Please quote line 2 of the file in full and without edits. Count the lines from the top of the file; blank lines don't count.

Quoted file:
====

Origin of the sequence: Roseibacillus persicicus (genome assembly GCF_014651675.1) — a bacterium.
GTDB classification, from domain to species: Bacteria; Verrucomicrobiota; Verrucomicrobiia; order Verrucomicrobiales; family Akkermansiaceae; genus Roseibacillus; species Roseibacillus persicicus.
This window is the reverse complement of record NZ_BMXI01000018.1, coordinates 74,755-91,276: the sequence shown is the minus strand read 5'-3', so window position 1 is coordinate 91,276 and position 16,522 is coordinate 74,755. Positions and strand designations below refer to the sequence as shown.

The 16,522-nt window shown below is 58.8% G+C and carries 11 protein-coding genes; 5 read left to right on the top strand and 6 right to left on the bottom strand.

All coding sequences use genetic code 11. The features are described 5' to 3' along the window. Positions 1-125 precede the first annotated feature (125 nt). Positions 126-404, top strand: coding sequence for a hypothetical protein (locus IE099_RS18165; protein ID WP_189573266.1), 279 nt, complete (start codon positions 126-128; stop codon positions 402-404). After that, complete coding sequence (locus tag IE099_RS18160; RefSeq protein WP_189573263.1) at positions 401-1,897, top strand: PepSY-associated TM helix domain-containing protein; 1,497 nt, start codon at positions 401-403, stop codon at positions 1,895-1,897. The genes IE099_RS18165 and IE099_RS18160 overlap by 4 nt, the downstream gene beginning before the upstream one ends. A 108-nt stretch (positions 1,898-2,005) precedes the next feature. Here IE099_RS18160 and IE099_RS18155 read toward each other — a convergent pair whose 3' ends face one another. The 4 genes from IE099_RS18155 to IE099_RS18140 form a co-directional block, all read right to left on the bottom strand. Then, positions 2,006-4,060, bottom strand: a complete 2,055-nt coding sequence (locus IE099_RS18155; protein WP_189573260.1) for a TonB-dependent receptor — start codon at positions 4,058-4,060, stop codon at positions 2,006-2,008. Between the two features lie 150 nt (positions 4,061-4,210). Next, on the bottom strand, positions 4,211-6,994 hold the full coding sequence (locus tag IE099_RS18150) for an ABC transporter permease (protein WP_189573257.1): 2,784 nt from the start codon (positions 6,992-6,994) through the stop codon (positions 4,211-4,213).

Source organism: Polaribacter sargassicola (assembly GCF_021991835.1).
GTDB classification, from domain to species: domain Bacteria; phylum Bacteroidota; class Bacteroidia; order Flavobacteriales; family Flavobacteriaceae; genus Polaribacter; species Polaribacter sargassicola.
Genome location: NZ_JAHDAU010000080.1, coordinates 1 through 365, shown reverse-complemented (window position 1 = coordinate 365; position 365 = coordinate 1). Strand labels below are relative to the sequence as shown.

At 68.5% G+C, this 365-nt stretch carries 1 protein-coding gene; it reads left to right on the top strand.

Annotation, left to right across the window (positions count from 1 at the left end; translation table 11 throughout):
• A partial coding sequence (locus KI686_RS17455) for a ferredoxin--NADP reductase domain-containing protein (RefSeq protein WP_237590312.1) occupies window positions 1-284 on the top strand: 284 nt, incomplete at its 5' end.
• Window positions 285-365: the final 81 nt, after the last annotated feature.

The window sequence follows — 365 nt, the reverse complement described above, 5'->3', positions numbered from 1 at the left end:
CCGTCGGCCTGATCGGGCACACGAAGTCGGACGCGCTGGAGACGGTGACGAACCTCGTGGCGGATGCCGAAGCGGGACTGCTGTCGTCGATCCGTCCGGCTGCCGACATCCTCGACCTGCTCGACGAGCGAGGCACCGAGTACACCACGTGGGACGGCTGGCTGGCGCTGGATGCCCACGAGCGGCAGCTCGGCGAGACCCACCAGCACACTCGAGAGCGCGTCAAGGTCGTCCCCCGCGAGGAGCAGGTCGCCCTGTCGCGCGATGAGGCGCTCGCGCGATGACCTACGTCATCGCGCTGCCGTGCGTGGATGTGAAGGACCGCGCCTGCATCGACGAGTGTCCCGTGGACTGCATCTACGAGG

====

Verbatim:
GTDB classification, from domain to species: Bacteria; Verrucomicrobiota; Verrucomicrobiia; order Verrucomicrobiales; family Akkermansiaceae; genus Roseibacillus; species Roseibacillus persicicus.